The Bad Axe Luthier’s Saw

  
About 18 months ago Mark Harrell (of Bad Axe Tool Works) and I started discussing the specification for a speciality lutherie saw for delicate cross cut work and fret slotting duties. My 12” Bad Axe carcase saw is already a firm favourite for furniture grade cross cuts and so the prospect of a thin plated 10” saw for some of the most critical cuts in guitar building, sprinkled with the Bad Axe fairy dust, was very exciting.

Last summer we welcomed good friend, fellow Anarchist’s Tool Chest survivor, and luthier, Susan Chillcott to the conversation, and the specification for the Bad Axe lutherie saw started to firm up. Mark has now published photos of the initial prototype, and I should be in receipt of the actual saw in the next couple of weeks. What will follow is rigorous testing and feedback before the specification is finalised, and I cannot wait to welcome the prototype to my workshop. Working on this saw has been a wonderful experience – Mark is truly a master of his craft and has been able to translate comments and ideas from Sue and myself into a working specification, guiding us past design rabbit holes and focusing with laser-like precision on what is really important.

I can honestly say working with Mark and Sue on this project has been a once in a lifetime experience, and the Bad Axe luthier’s saw promises to be the antidote to the cheap, disposable, fret slotting saws currently littering the market. Stay tuned for more!

4 thoughts on “The Bad Axe Luthier’s Saw

  1. This will be wonderful. I really don’t care for the hang, or lack of, on the gents saws from the lutherie supply shops. Also, I find myself needing to widen the fret kerfs by running through them with my dovetail saw. I would use it for initial cut, but it is too short to fit in my slotting jig and I don’t want to shorten my slotting jig. I was considering modifying an old Pax saw as it is the only other smallish backsaw I have at hand. Maybe I can wait for the Bad Axe to make it into production and save myself the trouble of cutting and setting new teeth. Plus, I really just want to buy a Bad Axe saw.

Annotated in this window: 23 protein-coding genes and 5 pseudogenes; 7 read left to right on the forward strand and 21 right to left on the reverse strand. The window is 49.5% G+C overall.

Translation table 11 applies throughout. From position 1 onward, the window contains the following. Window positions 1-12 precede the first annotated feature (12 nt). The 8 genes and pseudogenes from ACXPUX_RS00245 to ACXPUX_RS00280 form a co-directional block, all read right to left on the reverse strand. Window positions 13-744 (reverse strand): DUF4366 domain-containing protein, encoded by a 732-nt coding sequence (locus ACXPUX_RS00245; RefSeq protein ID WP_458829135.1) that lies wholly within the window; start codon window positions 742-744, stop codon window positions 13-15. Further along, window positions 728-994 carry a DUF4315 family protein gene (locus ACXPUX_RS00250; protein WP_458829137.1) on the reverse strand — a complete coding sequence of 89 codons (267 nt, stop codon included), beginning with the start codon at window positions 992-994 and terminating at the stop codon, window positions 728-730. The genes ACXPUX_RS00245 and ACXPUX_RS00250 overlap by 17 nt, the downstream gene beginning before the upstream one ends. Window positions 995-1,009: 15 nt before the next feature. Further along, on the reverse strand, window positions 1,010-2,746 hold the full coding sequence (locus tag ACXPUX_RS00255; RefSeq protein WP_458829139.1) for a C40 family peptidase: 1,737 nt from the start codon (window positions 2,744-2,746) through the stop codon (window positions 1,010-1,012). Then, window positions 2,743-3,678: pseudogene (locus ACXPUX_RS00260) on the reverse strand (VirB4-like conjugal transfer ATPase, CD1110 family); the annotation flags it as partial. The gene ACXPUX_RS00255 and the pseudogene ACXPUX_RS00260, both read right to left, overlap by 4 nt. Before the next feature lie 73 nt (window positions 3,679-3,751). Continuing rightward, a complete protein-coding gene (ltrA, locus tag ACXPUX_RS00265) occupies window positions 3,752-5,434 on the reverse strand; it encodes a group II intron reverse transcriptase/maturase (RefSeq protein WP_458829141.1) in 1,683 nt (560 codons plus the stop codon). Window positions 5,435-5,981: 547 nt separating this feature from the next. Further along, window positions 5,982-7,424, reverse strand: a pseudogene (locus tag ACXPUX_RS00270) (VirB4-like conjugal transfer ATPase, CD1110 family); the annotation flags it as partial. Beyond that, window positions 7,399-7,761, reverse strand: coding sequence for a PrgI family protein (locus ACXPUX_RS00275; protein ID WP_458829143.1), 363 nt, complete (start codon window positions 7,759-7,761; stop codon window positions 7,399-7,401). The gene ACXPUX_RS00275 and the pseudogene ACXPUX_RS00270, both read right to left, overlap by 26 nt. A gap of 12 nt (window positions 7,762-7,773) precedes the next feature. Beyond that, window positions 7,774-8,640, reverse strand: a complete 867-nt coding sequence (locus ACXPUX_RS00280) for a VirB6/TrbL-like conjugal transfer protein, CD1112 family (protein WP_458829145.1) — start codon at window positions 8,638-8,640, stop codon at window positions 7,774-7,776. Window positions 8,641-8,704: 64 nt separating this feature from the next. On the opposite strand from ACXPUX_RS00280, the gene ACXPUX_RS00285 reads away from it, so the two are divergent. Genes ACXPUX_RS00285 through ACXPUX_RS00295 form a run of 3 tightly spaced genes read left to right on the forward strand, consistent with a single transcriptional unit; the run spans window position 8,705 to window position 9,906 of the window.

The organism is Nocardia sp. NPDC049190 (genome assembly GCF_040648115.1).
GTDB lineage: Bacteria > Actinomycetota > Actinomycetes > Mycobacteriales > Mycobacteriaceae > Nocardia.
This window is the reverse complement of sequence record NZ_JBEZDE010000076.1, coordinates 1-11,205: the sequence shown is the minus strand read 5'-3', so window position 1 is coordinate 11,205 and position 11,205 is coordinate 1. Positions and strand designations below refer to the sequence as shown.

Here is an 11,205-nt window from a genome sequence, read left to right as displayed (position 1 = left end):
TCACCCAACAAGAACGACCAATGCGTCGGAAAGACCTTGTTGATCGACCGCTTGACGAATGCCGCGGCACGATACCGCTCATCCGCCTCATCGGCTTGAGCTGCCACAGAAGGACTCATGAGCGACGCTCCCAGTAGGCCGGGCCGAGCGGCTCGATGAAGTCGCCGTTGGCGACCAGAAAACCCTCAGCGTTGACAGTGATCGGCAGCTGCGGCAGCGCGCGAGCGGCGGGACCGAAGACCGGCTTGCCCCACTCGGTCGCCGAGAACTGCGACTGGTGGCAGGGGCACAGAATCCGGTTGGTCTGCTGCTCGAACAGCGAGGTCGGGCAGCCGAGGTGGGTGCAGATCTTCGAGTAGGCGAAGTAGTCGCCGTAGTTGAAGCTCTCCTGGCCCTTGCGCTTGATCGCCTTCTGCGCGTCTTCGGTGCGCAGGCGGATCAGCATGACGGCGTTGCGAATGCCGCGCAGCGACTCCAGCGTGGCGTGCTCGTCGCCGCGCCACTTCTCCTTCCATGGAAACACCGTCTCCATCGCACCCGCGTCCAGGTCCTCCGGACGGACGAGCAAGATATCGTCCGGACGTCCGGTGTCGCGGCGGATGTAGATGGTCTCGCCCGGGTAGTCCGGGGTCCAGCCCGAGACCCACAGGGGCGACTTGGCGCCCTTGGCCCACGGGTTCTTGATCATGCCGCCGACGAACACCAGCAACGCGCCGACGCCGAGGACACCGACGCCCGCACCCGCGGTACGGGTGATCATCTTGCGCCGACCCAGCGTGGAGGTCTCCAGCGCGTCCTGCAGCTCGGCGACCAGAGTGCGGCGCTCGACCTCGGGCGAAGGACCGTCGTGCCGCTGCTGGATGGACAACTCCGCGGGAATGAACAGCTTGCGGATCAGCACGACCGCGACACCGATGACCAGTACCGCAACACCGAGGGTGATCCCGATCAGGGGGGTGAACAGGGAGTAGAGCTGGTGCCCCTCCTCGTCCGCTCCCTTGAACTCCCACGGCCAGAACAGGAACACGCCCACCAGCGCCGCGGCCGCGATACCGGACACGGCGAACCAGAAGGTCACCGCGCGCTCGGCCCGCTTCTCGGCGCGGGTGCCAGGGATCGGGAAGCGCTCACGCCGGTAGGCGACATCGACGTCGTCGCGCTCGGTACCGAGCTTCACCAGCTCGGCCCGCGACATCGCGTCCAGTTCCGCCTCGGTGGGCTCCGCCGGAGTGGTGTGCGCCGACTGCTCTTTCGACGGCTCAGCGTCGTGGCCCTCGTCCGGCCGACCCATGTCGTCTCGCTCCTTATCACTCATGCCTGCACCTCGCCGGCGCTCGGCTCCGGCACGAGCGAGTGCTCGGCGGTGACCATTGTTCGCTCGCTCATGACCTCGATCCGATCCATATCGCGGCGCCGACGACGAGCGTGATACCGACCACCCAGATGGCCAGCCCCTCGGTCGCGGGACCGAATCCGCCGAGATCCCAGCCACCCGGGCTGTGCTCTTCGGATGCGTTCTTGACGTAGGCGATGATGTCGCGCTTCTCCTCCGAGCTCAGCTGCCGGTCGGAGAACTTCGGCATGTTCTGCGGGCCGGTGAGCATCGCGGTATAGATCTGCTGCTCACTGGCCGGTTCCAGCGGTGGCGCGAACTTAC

• Steve

      I’ve got 4 Bad Axe saws already, and although they are not cheap they are definitely worth the cost. So I have every expectation that the luthier’s saw, once finalised, will be excellent (and that’s based entirely on Mark’s workmanship rather than my own involvement). The Bad Axe is designed to work with most common fret slotting boxes, and to offer a far superior cut thanks to Mark’s unsurpassed sharpening techniques. Plus, as you rightly identify, the comfort of a top line dovetail saw (as well as the fit and finish of a premium saw, rather than the terrible cheap fret slotting saws sold by StewMac, Pax, et al).

      In terms of widening the kerf, is this something you do for the full depth of the slot, or just the leading edge? I’ve found that running a triangular files across the top of the fret slot widens it just enough to prevent chip-out but still keeping a nice snug fit.

      Thanks for stopping by the blog!

      K

      • Sorry to be months behind in response. I didn’t see your comment. I do use the triangular file, but I found that my fret boards bow after all frets are installed I was thinking it is because the slots are too narrow and the frets wedge them open, causing the bow. It happens more with dense woods, especially the bulletwood I have been trying.

  2. Pingback: The Cabinet Maker at School… Part 5 | Over the Wireless

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